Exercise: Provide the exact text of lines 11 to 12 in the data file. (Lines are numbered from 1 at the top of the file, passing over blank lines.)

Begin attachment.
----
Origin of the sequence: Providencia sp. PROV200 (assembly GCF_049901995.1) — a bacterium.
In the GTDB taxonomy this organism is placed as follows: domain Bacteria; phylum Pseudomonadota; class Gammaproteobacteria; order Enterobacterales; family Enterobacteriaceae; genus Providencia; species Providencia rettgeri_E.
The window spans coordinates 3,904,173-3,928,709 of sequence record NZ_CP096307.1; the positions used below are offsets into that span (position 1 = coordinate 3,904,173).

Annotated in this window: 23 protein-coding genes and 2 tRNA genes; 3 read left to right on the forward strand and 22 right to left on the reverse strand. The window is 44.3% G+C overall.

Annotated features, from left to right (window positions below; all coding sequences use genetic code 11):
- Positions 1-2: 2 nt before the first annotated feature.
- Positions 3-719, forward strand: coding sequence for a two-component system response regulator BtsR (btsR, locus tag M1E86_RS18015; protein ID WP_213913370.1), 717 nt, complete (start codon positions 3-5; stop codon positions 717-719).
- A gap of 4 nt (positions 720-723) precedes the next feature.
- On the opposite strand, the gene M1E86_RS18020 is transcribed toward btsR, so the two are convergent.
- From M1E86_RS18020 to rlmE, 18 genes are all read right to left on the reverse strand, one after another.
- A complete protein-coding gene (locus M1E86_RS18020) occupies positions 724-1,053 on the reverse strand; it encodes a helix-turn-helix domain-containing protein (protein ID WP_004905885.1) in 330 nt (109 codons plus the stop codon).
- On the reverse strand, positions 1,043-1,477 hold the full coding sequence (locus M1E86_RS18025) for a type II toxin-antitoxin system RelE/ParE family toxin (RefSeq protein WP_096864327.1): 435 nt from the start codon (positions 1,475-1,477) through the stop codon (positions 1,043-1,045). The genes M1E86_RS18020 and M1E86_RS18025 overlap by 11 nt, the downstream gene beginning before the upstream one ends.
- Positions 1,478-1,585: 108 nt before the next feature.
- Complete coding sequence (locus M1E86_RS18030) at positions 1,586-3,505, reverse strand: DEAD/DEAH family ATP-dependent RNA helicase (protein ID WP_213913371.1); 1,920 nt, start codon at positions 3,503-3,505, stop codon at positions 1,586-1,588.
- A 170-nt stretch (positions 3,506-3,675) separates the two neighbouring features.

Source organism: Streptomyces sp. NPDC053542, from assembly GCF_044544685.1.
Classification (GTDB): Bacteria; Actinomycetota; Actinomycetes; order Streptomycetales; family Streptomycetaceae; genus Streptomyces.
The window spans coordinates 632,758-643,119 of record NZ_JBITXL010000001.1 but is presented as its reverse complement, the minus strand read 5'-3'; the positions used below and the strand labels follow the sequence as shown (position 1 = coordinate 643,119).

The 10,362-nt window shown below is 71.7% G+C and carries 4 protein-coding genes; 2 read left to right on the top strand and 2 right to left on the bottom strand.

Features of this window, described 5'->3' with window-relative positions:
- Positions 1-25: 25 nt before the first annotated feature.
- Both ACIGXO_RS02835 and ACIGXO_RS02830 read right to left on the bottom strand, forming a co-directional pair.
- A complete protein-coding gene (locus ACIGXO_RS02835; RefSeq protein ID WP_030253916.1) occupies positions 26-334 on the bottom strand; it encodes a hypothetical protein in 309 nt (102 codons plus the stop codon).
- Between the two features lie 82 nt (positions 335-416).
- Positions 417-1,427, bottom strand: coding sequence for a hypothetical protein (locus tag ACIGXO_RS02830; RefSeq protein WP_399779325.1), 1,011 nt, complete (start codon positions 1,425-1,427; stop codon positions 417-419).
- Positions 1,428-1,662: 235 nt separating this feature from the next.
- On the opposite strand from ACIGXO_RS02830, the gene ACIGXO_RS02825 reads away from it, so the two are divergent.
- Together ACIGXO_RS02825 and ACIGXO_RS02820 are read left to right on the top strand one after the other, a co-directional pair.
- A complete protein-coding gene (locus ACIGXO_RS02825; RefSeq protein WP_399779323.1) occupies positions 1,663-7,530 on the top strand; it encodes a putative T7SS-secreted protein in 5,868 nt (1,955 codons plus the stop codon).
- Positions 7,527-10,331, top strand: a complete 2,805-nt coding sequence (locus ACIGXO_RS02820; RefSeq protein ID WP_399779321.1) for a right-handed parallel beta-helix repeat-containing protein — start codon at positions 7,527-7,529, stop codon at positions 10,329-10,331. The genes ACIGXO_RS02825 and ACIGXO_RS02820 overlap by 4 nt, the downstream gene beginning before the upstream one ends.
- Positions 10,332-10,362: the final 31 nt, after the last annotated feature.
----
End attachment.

- A complete protein-coding gene (locus M1E86_RS18020) occupies positions 724-1,053 on the reverse strand; it encodes a helix-turn-helix domain-containing protein (protein ID WP_004905885.1) in 330 nt (109 codons plus the stop codon).
- On the reverse strand, positions 1,043-1,477 hold the full coding sequence (locus M1E86_RS18025) for a type II toxin-antitoxin system RelE/ParE family toxin (RefSeq protein WP_096864327.1): 435 nt from the start codon (positions 1,475-1,477) through the stop codon (positions 1,043-1,045). The genes M1E86_RS18020 and M1E86_RS18025 overlap by 11 nt, the downstream gene beginning before the upstream one ends.